Report: N.O. Business Owners Cautiously Optimistic Despite Challenges

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NEW ORLEANS — Despite enormous challenges, including the COVID pandemic and the devastation of Hurricane Ida and other major storms over the past two years, New Orleans business owners remain cautiously optimistic about prospects for growth. This is one of several findings in a report released today by StayLocal, an independent business alliance.

Data for the 2022 Focus Group Report was collected during a two-hour session conducted earlier this year with owners of restaurant, retail and service-oriented businesses of varying ages and sizes. Research was conducted collaboratively with Pam Jenkins, University of New Orleans research professor of sociology emerita. 

Staylocal LogoThe report collected meaningful information on business owners’ pain points and hopes when planning for the future. The data will help StayLocal provide the most appropriate support to local businesses moving forward.

The focus group explored far-ranging topics related to the impacts of cascading disasters on the business climate, including the often-unaddressed toll on mental health. 

“New Orleans is very different,” said Sinnidra Taylor, owner of Crazy Waffle Bar. “We get these things over and over again, and the mental health supports aren’t there. The expectation is to bounce back but if we want our long-term residents to stay and be resilient and be fruitful, we have to support them in ways where maybe they don’t even recognize they need support.”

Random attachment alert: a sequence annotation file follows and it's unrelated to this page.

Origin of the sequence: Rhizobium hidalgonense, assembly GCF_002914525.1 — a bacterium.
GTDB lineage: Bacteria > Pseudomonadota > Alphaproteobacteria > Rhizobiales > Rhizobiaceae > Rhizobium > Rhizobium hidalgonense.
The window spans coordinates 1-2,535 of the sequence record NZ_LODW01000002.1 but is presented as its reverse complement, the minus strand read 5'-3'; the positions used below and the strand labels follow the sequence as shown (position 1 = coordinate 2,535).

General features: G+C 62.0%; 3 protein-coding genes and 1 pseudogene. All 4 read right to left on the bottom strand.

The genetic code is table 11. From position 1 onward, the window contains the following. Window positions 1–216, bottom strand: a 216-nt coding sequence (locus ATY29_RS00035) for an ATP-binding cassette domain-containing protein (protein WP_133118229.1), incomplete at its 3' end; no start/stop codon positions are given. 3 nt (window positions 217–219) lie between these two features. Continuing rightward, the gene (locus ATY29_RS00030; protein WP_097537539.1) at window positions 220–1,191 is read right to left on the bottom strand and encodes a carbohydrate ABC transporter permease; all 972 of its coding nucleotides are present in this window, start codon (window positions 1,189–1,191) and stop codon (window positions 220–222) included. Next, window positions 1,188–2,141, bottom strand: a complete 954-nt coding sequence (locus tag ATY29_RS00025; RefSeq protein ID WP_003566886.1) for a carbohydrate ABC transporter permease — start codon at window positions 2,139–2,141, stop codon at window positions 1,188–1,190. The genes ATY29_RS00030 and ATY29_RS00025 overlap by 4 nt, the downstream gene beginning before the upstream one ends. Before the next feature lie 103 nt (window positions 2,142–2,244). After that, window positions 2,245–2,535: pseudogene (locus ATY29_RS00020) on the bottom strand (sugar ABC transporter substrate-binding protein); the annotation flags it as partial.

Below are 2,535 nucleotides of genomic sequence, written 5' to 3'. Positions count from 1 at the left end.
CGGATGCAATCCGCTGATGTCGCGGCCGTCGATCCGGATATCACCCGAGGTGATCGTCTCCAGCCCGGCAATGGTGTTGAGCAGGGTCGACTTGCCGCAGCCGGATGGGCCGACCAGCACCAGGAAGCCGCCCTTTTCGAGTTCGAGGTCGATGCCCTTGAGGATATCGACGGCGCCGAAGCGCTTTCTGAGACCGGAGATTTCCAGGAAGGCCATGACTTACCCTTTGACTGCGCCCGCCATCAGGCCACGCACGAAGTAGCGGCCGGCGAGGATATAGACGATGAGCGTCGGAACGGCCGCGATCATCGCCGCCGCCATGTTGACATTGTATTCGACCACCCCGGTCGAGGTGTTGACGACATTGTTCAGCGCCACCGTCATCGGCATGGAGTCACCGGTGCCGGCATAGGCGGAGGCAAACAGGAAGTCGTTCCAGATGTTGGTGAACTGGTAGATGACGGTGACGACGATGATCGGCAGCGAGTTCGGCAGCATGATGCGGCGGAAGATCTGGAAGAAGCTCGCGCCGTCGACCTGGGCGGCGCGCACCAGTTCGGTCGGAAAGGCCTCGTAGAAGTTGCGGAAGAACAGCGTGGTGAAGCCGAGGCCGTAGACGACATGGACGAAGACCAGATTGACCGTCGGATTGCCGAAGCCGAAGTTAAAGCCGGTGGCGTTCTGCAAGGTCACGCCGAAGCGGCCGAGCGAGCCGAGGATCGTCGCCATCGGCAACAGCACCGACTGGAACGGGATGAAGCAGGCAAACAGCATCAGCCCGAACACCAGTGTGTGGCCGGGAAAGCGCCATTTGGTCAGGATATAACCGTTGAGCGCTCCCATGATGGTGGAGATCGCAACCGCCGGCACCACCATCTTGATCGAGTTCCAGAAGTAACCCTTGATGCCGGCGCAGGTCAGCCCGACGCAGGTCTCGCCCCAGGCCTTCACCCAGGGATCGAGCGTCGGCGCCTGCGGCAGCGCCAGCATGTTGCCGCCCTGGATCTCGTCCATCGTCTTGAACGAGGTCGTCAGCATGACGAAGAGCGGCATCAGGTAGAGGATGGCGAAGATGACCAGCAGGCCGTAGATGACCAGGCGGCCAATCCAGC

While responses to questions varied according to business type and size, participants were unanimous on one issue: engaging with city departments for permitting, licensing, tax compliance and other processes is unnecessarily burdensome and therefore costly to business owners.

“City Hall needs to work with us,” said Michelle Ingram, founder and owner of Zeus’ Place, a 16-year-old pet grooming business on Freret Street, and co-founder of the Freret Market. “We’re bringing them tax money that’s going to keep the city going. We’re not a burden. I think it would be so much easier if there were more online options, less showing up to City Hall in person, and if permit applications were streamlined.”

One finding of the study is that business owners want to remedy the challenge of ineffective communication when systems are down during hurricanes. In response, StayLocal will host a two-way text communication system for business owners. The new system will enable businesses to share information about their status, including temporarily revised hours of operation or location, as well as goods and services they can provide to sheltering citizens, and ways to collaborate business-to-business to improve reopening times for businesses.

Despite the challenges, local businesses remain cautiously optimistic that a more user-friendly City Hall is possible, and that with better communication and more streamlined processes in place, prospects for their business in New Orleans are bright. 

“I’d like to bring in global manufacturers to the city of New Orleans to show them an example of a city that is designed and built better. A city with long-term sustainability, and a city that has thought about what it means to be a business owner,” said Josh Loeske, CEO of QSM, a Kenner-based construction product supplier.

StayLocal plans to share report findings with city and regional agencies in the hopes of improving coordination.

Founded in 2003 by the Urban Conservancy, StayLocal is a city-wide initiative to create a strong economy based on locally owned and operated business. 

Dana Eness is the executive director of the Urban Conservancy. Maryann Miller is the StayLocal New Orleans program manager.

Categories: Nonprofit, Today’s Business News